The data is then transmitted to the transponder. The operational controller settings or device usage can also be monitored. The condition of the overall system can be monitored by means of defined parameters and, if required, preventive maintenance can be performed.

Logical evolution of maintenance systems

Predictive maintenance is becoming an increasingly important driver in industry. Intelligent data analysis enables machines to be maintained preventively. This requires the machines, products and components to be networked, ie to be connected to the internet. That is the logical evolution of the classic maintenance strategies used hitherto.

Integrated sensors use these connections to capture condition data from machine components and combine transponder, on the other hand, shows exactly which can is involved. This makes it possible to trace exactly when this can left the factory, where it made a stopover, and where it was bought.

The data on the transponder enables other databases to be consulted, which then provide further information. Products equipped with a transponder are also still traceable after being sold, ie when in the end customer’s possession.

A refrigerator could therefore automatically determine which products are missing and therefore have to go on the next shopping list or which food should be used first because it is approaching its use- by date. Immobilisers are another application field for RFID systems.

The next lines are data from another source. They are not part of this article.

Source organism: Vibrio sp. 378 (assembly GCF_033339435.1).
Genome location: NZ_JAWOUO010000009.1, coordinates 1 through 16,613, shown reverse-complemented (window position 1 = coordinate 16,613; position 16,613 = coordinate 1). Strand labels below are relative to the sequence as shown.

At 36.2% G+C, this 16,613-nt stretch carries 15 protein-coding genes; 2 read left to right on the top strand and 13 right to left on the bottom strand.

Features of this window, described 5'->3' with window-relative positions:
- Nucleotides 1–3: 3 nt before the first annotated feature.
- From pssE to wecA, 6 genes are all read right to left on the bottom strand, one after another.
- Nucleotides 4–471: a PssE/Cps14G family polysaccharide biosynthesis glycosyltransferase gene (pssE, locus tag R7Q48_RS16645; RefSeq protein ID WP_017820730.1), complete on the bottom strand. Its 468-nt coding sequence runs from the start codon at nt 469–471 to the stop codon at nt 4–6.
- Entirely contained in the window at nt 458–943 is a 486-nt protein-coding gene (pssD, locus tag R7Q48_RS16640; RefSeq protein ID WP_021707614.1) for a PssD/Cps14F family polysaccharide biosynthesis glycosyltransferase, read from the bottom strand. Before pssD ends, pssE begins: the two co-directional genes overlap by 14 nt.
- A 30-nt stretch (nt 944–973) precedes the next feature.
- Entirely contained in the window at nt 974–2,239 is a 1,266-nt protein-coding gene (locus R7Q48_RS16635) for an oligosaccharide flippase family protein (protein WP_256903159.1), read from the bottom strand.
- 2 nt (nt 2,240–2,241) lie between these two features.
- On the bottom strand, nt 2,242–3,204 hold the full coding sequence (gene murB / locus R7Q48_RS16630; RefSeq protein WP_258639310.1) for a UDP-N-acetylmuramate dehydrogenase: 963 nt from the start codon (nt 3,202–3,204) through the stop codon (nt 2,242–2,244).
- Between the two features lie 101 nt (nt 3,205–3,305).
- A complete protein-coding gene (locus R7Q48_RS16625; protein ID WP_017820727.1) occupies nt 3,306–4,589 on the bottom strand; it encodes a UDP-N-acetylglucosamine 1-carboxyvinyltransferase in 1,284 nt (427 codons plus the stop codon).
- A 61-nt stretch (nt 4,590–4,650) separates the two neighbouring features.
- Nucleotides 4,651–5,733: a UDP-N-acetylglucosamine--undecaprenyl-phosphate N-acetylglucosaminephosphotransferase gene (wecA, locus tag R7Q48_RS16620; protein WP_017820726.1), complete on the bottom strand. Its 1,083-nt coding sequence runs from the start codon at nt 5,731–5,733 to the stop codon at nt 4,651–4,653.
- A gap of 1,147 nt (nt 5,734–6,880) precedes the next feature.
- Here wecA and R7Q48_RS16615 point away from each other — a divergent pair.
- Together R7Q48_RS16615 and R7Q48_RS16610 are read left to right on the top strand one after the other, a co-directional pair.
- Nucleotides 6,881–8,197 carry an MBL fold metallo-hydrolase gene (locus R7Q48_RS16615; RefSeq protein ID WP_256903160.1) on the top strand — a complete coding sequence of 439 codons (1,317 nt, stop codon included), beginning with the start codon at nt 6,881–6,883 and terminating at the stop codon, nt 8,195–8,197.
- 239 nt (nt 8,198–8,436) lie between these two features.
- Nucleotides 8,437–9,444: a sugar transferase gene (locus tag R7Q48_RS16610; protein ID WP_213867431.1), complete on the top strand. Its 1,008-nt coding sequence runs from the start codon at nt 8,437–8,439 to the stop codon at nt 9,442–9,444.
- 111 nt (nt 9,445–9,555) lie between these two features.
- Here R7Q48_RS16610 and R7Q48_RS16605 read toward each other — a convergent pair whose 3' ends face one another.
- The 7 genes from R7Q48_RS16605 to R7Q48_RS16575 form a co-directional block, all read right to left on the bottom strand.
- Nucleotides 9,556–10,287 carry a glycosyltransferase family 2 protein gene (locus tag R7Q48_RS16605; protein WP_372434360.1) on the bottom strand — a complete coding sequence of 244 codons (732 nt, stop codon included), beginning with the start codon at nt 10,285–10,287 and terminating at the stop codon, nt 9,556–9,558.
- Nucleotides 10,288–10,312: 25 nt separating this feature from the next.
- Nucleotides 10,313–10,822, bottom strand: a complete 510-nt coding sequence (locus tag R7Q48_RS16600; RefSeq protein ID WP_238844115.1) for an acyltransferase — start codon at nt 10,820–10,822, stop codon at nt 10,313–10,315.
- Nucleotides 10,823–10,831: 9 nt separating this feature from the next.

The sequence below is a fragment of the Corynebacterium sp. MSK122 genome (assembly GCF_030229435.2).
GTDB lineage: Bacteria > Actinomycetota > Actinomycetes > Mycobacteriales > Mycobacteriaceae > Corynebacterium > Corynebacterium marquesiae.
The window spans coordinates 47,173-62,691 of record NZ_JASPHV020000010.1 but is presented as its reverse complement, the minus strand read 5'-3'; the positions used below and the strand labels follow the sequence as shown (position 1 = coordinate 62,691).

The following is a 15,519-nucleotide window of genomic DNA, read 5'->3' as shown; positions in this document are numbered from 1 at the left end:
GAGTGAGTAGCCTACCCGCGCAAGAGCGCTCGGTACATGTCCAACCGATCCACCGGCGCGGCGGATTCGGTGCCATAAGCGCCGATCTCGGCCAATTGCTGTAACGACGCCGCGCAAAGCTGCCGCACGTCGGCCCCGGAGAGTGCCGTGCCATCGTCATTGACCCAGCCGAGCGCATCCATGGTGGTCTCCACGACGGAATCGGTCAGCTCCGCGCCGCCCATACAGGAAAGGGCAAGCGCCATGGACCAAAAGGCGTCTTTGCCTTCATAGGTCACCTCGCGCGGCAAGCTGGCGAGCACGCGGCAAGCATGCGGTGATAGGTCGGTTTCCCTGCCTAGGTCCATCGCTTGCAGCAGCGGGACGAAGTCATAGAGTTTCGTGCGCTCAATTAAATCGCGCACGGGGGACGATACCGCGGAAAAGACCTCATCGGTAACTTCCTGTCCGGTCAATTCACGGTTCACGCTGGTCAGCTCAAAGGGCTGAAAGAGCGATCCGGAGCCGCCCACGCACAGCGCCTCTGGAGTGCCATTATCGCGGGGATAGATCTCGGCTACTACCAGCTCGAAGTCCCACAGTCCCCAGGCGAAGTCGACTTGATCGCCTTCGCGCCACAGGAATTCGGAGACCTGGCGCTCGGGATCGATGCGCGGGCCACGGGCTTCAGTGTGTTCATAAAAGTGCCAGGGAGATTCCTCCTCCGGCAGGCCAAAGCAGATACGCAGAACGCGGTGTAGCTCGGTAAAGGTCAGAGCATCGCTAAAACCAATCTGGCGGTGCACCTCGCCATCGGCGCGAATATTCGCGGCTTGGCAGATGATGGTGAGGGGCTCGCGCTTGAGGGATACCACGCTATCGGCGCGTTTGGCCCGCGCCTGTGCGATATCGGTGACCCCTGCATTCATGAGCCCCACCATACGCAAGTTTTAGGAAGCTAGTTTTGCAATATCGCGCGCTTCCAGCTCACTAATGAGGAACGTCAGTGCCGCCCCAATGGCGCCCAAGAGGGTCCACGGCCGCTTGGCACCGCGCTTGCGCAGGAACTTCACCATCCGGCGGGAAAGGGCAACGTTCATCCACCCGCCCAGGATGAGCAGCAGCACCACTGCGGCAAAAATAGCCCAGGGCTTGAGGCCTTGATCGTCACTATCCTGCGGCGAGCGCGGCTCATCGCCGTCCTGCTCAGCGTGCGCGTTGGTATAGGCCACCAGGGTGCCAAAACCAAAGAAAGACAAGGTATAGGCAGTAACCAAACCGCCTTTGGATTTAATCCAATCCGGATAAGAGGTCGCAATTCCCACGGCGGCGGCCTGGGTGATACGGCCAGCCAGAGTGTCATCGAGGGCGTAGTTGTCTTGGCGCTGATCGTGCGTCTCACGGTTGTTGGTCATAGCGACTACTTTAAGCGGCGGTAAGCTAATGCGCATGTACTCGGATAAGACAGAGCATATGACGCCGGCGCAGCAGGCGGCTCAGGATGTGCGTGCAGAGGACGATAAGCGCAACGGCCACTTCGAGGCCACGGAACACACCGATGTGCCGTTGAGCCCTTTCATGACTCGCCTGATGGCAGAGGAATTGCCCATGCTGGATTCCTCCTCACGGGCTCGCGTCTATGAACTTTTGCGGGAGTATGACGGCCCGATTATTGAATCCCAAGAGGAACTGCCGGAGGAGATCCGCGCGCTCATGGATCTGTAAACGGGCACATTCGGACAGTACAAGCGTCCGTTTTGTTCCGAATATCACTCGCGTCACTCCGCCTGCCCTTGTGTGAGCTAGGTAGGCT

In these, the transponder is located in the car key fob, while the reader is in the ignition lock. The engine can only be started if the correct data is transmitted.

Avoiding faults in the first place

Data-transmitting line connections, in which a female connector containing an RFID reader accommodates the male connector with the transponder, would also it with information on maintenance planning or account management.

Abnormal patterns - such as overheating - that are indicative of faults, are then detected in good time.

Suitable preventive countermeasures can then be initiated. In the event of a drop in pressure,
falling fluid levels in line systems or the first indications of material fatigue the sensors issue an alert - to the operator or directly to the component manufacturer, who can immediately offer the customer the appropriate replacement part.

Like the example of the smart fridge, smart lines and connectors could order new material to replace consumed media or replacement parts for damaged seals and kinked or leaking hoses.

And since the reader can also write information to the transponder, usage and maintenance data can be documented uninterruptedly and, for example, operating errors can be tracked subsequently.

Particularly when it comes to industrial applications, the more accurately the optimal maintenance time can be predicted, the more cost-effective the operation of the machine.

Downtime and unpredicted failures can then be avoided in most cases, provided the appropriate maintenance is carried out at the right time.

A successful approach particularly requires the right system to be selected, the correct data to be generated and processed, and the appropriate blend of industry knowledge and analytical methods to be applied.

One key factor is to ensure that the RFID system is capable of withstanding soiling.

Markus Linzmaier is innovation manager at ContiTech Mobile Fluid Systems